The Flathead County Planning and Zoning Department is holding a Nov. 15 public meeting to discuss a potential trail plan near Bigfork along Swan River Road.
The trail, which is marked for Community Transportation Enhancement Program funds, would be about 1.5 miles long and run from Lee Road – which is near Montana Highway 83 around Echo Lake Café and Swan River School – to Williams Lane.
The meeting is scheduled for Nov. 15 at 7 p.m. in the library at Swan River School.
According to county planner and CTEP coordinator Alex Hogle, the project is still in the beginning stages but the planning office would like to hear what the public has to say about the potential trail.
“Really, this is a trail that’s in its infancy,” Hogle said. “The application hasn’t even been submitted to CTEP yet.”
CTEP is a program that uses federal highway tax dollars to develop non-motorized transportation access for the public. If a project qualifies, CTEP will pay for 87 percent of the total cost, while the sponsoring group pays the remaining 13 percent.
In this case, the Bigfork Rotary Club is sponsoring the project, which they submitted to the county in 2010, Hogle said. At that time, the Flathead County Commission asked the community to suggest potential CTEP projects and prioritized three of the submitted ideas: the Swan River Road trail, the Blacktail Road trail in Lakeside and the Old Red Bridge in Columbia Falls.
The commission recently pulled CTEP funds for the Red Bridge project and the Blacktail Road trail application has been submitted to the Montana Department of Transportation, Hogle said.
Hogle said an initial cost assessment of the Swan River Road project put its price tag at roughly $335,000, and the commission earmarked $300,000 in CTEP funds for the project in 2010.
The planning department is still working on the CTEP application, Hogle said, which entails taking the information from the Rotary Club and putting it in a form that Flathead County can sign for.
“Before we do that and take it to the commissioners for approval, we want to include the public,” Hogle said. “This is really an opportunity for the public to ask questions and to provide any input that they might have.”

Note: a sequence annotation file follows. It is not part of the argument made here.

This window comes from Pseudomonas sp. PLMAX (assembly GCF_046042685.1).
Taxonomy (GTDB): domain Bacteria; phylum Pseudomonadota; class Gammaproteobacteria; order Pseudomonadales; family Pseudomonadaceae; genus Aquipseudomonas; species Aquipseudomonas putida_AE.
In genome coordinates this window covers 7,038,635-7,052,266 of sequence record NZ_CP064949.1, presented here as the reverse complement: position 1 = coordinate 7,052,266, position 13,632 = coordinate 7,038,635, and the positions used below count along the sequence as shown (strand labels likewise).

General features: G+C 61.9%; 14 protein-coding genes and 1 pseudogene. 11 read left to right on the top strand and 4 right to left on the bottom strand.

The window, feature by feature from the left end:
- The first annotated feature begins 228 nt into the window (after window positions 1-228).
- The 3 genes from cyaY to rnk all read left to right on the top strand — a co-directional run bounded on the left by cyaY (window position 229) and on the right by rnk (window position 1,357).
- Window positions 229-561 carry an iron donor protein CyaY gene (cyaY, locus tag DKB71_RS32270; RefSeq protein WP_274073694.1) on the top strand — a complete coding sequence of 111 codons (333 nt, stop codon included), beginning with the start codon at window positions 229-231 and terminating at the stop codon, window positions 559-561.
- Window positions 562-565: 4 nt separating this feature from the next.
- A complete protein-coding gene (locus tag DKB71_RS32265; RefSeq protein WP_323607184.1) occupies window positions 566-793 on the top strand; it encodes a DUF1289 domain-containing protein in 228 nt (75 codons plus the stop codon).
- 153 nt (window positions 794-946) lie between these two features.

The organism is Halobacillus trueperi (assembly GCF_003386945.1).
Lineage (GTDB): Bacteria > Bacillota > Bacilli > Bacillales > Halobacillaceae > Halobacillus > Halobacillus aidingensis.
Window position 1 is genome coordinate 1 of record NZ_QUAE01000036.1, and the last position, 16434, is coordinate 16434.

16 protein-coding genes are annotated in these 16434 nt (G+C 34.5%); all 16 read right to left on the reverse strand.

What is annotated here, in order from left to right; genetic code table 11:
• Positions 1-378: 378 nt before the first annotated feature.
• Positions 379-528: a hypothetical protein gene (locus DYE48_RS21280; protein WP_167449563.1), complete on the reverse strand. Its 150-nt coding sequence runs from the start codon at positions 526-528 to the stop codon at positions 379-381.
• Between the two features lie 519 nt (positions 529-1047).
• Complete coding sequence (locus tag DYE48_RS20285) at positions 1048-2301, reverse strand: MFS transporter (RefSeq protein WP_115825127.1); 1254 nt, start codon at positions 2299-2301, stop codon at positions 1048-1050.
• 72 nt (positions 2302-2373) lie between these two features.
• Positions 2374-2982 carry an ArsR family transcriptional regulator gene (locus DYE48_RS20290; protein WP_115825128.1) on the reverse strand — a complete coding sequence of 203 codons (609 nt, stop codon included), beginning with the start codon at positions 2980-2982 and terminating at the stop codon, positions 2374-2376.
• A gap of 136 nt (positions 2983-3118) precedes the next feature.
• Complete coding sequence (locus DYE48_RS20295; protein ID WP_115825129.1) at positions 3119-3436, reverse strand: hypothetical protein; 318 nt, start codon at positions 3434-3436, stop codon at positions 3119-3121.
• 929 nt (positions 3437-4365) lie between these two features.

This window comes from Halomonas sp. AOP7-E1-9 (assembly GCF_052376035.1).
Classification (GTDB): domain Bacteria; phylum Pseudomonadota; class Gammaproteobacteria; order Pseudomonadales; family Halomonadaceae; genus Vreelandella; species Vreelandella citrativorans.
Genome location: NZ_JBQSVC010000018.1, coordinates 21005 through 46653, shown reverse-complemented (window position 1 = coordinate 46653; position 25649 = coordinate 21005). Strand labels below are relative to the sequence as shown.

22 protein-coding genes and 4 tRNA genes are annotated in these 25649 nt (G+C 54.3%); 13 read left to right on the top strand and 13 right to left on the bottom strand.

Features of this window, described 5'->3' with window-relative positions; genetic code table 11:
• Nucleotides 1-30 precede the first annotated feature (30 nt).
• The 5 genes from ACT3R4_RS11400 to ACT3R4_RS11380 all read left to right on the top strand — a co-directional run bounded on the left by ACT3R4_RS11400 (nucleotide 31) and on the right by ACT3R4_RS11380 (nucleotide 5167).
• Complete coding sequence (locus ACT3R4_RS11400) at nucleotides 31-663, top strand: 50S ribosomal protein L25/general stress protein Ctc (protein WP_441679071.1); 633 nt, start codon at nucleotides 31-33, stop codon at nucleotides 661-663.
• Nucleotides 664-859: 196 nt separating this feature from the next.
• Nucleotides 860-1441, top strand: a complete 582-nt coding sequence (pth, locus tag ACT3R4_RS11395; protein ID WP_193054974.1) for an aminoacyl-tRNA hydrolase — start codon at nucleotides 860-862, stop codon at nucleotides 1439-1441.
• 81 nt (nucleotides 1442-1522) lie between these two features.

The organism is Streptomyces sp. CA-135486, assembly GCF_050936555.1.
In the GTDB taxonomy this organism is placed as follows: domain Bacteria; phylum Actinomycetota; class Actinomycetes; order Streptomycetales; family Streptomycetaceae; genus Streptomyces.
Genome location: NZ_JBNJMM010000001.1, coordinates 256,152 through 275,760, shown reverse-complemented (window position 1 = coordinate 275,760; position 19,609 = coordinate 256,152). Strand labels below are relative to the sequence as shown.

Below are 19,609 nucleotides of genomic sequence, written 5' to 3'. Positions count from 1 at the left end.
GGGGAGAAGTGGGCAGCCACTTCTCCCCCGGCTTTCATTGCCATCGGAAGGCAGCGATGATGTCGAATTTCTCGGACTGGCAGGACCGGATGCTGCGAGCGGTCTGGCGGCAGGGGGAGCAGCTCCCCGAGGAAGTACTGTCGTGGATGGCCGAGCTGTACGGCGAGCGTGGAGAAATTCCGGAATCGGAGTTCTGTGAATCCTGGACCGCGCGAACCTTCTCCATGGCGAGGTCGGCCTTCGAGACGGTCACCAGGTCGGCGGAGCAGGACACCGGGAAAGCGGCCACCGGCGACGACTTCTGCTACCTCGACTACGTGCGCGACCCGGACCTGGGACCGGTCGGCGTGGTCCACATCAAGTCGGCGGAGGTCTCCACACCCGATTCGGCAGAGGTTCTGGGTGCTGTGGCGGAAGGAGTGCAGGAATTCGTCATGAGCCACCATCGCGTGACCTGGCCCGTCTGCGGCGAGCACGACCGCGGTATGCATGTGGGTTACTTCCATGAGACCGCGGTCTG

If the path does come to fruition, it would likely be an 8-foot-wide paved trail for pedestrians and cyclists. The planning department would like to keep it to the east side of Swan River Road because the Rotary Club has already completed some trail work on that side, Hogle said, though landowners on both sides of the road have been notified of the meeting.
The project is split into two sections. The first part runs from Lee Road to the existing path, and the second section completes the journey to Williams Lane.
This trail would ideally be one chunk of a bigger system that connects Highway 83 to the trail running along the Wild Mile on the south end of Swan River Road, Hogle said.
“Ultimately, there’s an interest in connecting that whole gap,” he said. “This project won’t do that, but it’s part of it.”
The trail would also help keep cyclists and walkers off a road with very little shoulder space, he said.
The Nov. 15 meeting will include an overview of the proposed trail and have time for questions, comments and concerns. Hogle asked anyone with questions to call the county planning office at 751-8200.
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